“The hardest part about transitioning from high school to college wrestling was going from a room full of state champs, to a room full of national champs and world medalists. I’ve gone entire practices without scoring a point, which was frustrating. But after practice, all of the older guys in the room are more than happy to work with me and the other freshmen in order to fix our mistakes.”

Jonathan Killingsworth-University of Nebraska-Kearney, by way of Lincoln Southeast:
“My toughest transition was front headlock and getting out when on bottom. Handfighting and setting up shots have also been key in the transition from high school to college.”

Andrew Null-Northwestern College, by way of Plattsmouth:                                             “The hardest thing is the competition. I’ve learned that you can’t come out cold your first match, or you’re going to get a rude awakening. Another thing, is having to compete when you’re beat up. I never understood why college guys were always more beat up all the time, but now I do.”

Nick Pray-Nebraska Wesleyan University, by way of Creighton Prep:                             “The hardest part is cutting the weight for me. The weight class change will be difficult to make for me (220 in high school). Unfortunately I don’t have the size yet to wrestle 285, so I will have to lose a lot of weight to make 197. At the same time, it will be easier because I can be on a college campus with facilities very close. The practices are similar and there wasn’t a big change in that aspect.”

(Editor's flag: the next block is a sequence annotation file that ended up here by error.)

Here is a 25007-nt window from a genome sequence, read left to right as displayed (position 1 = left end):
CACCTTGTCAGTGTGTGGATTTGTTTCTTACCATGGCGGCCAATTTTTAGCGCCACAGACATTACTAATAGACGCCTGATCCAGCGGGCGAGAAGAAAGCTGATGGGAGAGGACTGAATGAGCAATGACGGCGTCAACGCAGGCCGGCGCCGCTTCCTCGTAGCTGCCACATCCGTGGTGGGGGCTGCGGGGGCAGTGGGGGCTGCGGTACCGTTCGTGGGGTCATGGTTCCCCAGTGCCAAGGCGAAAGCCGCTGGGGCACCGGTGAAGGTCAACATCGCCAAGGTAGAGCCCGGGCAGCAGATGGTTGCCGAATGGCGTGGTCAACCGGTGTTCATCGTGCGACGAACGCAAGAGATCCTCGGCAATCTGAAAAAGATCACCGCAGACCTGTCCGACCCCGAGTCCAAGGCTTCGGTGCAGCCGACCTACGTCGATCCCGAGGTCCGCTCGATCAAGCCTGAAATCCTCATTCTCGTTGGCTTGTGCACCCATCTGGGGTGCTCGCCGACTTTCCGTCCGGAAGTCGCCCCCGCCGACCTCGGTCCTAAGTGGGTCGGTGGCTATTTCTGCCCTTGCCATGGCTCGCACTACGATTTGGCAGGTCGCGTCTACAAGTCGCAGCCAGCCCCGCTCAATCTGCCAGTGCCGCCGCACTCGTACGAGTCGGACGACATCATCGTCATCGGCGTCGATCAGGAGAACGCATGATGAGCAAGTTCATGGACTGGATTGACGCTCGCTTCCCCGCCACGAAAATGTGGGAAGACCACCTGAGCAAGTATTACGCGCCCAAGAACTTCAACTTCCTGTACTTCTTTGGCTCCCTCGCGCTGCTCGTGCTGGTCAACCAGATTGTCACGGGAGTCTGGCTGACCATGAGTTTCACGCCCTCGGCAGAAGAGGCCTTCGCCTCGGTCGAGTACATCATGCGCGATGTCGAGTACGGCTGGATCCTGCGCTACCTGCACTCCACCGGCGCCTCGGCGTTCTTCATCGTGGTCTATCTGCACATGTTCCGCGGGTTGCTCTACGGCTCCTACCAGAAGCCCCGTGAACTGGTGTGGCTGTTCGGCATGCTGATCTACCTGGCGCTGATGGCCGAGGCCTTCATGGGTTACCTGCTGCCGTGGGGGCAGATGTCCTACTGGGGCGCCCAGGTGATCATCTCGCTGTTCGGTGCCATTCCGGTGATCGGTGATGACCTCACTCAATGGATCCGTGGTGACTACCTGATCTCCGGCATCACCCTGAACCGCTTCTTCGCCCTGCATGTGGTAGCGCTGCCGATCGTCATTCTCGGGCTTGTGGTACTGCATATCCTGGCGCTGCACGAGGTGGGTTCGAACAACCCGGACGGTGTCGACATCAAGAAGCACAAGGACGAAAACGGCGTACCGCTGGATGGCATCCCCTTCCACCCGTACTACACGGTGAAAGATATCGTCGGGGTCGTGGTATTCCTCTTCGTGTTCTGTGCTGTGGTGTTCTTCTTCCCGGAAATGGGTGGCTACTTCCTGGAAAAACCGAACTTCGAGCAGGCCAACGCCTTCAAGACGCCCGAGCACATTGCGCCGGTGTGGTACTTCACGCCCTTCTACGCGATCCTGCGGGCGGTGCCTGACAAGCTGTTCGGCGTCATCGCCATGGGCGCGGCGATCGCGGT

Cameron Williams-Morningside College, by way of Lincoln Southwest:                         “The hardest transition from high school to college has been becoming more tactical and making the right opportunities to score. Being able to ride and turn at a higher level is another challenge.”

Josh Velasquez-Hastings College, by way of Bennington:                                                       “The physicality is much greater in college wrestling, which makes conditioning more of a factor in matches. You have to do all the little things right in practices and in your diet, because there’s a big difference in wrestling 7 minutes compared to 6.”